To be strong there’s no other way than pushing heavy! A strength training is basically a workout in which you’ll perform few repetitions, lift as heavy as possible.
What is a strength Training?
Also referred to as low-speed strength, the goal here is to lift maximal or submaximal loads from point A to point B. Moving weight at a moderate speed is recommended, since the goal is to develop a high level of overall body strength with heavy loads.
Pure strength athletes, or those in need of more strength for their sport, are interested in lifting heavy, period. Powerlifters or anyone interested in raw strength gains typically have little interest in aesthetics. Methods for increasing strength overlap somewhat with hypertrophy training, specifically regarding progression, but the goal here is purely weight based.
How does a strength training work?
Strength enthusiasts will commonly refer to percentages of max efforts or percentages of reps max (%RM). This is the maximum amount of weight lifted for a specified number of reps (XRM – X being the number of reps). Once that number is identified, a percentage of that maximum amount of weight lifted is used for training purposes. For example, if a lifter has a one-rep max bench press of 500lb (No Pain, No Gain
To find out your submaximal loads, refer to Brzycki formula. Here’s how the Brzycki table looks like (the weights are in kilograms).
If your goal is strength-centric, then you will train in the 1-5 reps range with loads of 85% and higher of your 1RM and relatively longer rest periods of 3-5 minutes. When lifting heavy, you will want to give your muscles plenty of time to recuperate to lift maximally for the next set.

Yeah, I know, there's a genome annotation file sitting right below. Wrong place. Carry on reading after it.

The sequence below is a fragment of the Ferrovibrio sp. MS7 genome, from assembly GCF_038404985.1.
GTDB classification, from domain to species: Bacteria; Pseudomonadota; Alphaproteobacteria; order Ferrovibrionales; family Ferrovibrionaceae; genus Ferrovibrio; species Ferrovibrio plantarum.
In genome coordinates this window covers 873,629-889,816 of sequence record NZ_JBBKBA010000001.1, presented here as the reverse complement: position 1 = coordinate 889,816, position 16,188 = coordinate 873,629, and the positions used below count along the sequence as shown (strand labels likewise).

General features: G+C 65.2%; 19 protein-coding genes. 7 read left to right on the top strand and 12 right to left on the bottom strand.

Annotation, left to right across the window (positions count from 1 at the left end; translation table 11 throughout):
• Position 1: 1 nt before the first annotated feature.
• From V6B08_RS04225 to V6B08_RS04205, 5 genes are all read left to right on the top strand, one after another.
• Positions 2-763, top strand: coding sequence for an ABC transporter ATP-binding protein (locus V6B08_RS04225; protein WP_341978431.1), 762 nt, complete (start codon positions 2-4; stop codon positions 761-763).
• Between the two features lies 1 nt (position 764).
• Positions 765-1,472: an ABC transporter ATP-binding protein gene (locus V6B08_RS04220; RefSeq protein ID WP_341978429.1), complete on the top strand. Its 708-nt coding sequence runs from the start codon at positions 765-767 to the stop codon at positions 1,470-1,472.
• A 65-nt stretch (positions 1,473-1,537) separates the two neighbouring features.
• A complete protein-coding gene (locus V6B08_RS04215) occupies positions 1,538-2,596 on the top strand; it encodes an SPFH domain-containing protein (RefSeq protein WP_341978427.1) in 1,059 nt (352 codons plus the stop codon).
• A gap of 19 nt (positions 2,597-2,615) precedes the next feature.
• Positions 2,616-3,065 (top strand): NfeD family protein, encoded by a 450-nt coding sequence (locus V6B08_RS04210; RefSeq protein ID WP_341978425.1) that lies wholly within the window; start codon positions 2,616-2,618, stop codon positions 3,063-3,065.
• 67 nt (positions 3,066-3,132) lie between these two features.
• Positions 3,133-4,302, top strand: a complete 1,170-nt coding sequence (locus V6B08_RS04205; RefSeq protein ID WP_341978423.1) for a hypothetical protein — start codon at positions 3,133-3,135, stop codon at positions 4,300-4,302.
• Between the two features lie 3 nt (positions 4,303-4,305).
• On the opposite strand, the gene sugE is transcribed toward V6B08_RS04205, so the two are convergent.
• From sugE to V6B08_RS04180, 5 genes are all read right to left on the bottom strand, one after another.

Common methods that can be applied to a strength Training
This method is the standard. You push a heavy weight taking your time contracting your muscles.
Let’s take the example of bench pressing. So, you put on some weight that will allow you to go for 5 reps max. Then, you set yourself under the bar, and push from 0% to 100% of the trajectory, without hyper-extending your elbows, obviously. Even more critical when you’re doing strength training, so, bear this in mind. Then you go back down handling the lowering phase.
Negative reps aka eccentric
Your gymmate help you lift the weight, and then you attempt to resist its downward progress through an eccentric contraction. Alternatively, an individual can use an exercise machine for negatives by lifting the weight with both arms or legs, and then lowering it with only one.
So, here, back to our bench press example, you would only try to master the regressive phase and have your spotter lift the bar back up with you.
Partial reps, as the name implies, involves lifting through only part of the length of motion.
Take, for instance, our bench press. It would be like doing 5 reps on this bench press, going from 0% to 50% of the motion.
Supersets combine two or more exercises with similar motions to maximize the amount of work of an individual muscle or group of muscles. The exercises are performed with no rest period between the exercises.
An example would be doing bench press, which predominantly works the pectoralis, anterior deltoid, and triceps muscles, and then moving to an exercise that works just the triceps such as triceps extension or pushdown.
You would perform something like 2 reps on the bench and then 5 reps on the triceps pushdown machine.
Isometric exercises are a type of strength training in which the joint angle and muscle length do not change during contraction (compared to concentric or eccentric contractions, called dynamic/isotonic movements).
For example, holding the bench press bar half way through and remaining steady as long as possible.
Strength Training in a nutshell
Set range : 5-10 .
Rep range : 1-5
Rest Time window (min) : 3-5
1RM % : 85%+
Alright guys! This is it! Hopefully you’ll learn some stuff about how to develop your strength. If you have any question or just want to get in touch, feel free to shoot me an email or hit me on socials. Have a good one!